The battle to protect your brain has begun. Bontrager came out swinging with its WaveCel technology — a plastic material that collapses and shears on impact to reduce rotational forces — and now MIPS is fighting back by disputing Bontrager’s claims with its own testing.
MIPS brought rotational forces to the forefront of bike helmet design in 2010, highlighting the damage such forces cause to the brain frequently in bicycle crashes. MIPS aims to reduce the amount of rotational force that’s transferred to your brain in the first milliseconds of a crash, by allowing the helmet to slip independently of the helmet’s harness system in the event of a crash.
Bontrager supplied a journal article from Elsevier Information and Analytics that concludes both slip plane systems like MIPS and cellular structure systems like WaveCel do, in fact, reduce rotational forces, but that same study also concluded more testing was necessary to determine the specific differences in effectiveness between various systems that address rotational forces.
MIPS says it put WaveCel through its own battery of tests and was unable to replicate the results Bontrager has boldly claimed.
And here we arrive at a problem that MIPS brought up recently: the lack of consistent third-party testing. MIPS is conducting its own battery of tests and comparing those results to Bontrager’s claims. Bontrager put its helmet through its own protocol. Those two testing protocols may or may not be the same. We just don’t know where MIPS and Bontrager line up on its testing and interpretation of results.
“We at MIPS have conducted more than 22,000 tests and we know that not all helmets are equally safe,” says Johan Thiel, CEO of MIPS, “not even the ones that claim to address rotational motion. While we hope from a consumer standpoint that Bontrager’s claims are accurate, we are curious to see how it lives up to the tests conducted in our lab.”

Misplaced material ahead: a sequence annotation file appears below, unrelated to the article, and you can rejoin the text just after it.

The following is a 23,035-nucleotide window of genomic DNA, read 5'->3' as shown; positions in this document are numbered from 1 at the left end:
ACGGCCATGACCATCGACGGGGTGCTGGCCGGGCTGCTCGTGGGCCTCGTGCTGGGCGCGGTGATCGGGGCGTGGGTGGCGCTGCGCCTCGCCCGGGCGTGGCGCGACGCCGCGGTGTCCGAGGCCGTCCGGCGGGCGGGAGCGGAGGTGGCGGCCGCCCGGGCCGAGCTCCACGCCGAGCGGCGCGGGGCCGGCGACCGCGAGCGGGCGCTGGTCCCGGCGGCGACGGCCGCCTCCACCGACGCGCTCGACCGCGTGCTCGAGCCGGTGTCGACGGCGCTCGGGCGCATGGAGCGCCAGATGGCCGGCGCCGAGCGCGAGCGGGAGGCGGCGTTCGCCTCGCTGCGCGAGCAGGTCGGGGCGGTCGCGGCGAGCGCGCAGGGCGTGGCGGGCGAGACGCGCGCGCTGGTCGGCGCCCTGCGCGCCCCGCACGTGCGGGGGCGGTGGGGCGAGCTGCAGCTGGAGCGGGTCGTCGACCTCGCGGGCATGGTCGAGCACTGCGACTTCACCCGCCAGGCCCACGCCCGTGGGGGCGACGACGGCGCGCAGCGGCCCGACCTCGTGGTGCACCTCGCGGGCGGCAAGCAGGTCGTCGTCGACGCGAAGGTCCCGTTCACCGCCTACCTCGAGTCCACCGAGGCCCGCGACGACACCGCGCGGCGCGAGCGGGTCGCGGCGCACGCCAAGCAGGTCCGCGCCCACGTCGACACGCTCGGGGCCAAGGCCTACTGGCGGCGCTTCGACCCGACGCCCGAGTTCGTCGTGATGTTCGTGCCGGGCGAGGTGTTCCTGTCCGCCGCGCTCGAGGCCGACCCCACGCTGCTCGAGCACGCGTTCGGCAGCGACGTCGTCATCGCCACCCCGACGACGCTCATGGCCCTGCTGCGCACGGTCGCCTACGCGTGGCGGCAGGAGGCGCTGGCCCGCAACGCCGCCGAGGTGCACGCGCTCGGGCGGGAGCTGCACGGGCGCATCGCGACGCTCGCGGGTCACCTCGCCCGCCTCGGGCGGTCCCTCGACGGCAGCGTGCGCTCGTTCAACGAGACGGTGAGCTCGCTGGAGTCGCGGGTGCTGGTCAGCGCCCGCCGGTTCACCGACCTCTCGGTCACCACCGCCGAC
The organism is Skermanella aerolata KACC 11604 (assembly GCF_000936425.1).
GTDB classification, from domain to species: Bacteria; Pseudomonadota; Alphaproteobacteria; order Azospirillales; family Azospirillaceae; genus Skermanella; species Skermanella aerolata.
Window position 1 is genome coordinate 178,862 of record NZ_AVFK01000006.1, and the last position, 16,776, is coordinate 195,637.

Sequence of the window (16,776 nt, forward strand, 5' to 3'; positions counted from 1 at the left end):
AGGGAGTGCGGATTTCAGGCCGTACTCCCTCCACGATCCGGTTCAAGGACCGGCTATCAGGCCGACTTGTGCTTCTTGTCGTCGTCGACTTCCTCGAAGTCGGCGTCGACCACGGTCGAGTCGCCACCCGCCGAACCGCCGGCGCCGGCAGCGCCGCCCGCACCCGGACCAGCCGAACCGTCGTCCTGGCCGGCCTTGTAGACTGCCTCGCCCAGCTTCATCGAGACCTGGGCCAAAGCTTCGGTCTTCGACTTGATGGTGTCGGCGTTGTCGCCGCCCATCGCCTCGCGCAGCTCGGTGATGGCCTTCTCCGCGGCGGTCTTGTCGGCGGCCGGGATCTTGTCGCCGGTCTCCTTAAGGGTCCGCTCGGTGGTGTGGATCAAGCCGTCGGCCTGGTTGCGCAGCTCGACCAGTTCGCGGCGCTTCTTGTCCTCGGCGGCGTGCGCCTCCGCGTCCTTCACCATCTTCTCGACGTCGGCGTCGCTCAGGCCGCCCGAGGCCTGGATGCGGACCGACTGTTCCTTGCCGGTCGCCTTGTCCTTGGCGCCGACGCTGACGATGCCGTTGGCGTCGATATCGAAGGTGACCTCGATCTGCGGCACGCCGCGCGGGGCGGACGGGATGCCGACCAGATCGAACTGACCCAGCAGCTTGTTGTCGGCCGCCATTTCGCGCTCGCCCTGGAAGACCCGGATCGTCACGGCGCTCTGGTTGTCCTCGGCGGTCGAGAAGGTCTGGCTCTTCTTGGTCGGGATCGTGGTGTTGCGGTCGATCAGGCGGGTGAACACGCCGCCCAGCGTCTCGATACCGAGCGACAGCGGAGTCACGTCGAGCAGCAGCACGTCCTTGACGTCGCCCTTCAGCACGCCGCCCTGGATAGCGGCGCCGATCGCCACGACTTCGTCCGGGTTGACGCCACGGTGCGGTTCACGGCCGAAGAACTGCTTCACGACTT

Doctor Steven Madey, an orthopedic surgeon and one of the two inventors of WaveCel, specifically notes a difference between slip plane systems like MIPS and the WaveCel product, which could account for some of the discrepancies.
“We’ve tested things like MIPS which are slip layers. We also tested cellular structures. We noticed that there are limitations in slip layers and cellular structures,” says Madey. “We noticed that when you increase the energy of a hit, a slip liner starts to stick more and more and become less effective. At lower energies, they perform very well, but at higher energies, they stick and perform the same as foam helmets. WaveCel is designed to take higher energy impacts and shear on itself.”
Madey says that WaveCel actually performs better at higher impact forces, well beyond the testing protocols required in standard helmet testing in both the United States and Europe.
There’s a lot to digest when assessing the claims from both MIPS and Bontrager. However, a helmet equipped with some sort of system that addresses rotational forces can produce measurably better safety performance. That’s the good news.
The bad news is current testing is inadequate to determine the differences between systems. Is WaveCel safer than MIPS? Is MIPS safer than Koroyd? Are all three of these safer than just EPS? Is EPS alone better than nothing?
Those are the questions we need answered. Unfortunately, those are the questions we can’t answer until there’s a reliable and consistent third-party testing protocol. It seems safe to say at this point that any system that addresses rotational forces will outperform a helmet that relies solely on EPS. But that’s about where the clarity ends.
Virginia Tech recently made a splash with its helmet testing, and Bontrager is quick to point out that all of its WaveCel helmets have been granted a five-star rating in the Virginia Tech testing. And while that’s certainly impressive, it’s important to note that non-WaveCel helmets have also been granted five-star ratings, including Bontrager helmets equipped with MIPS.
As a consumer, consider it a boon that several companies are trying to reduce rotational forces on your head during a crash. Until we see reliable and consistent testing from a third-party entity, we are left to rely on manufacturers’ claims and testing, which tend to be vague.
More companies should join MIPS’s call for better testing.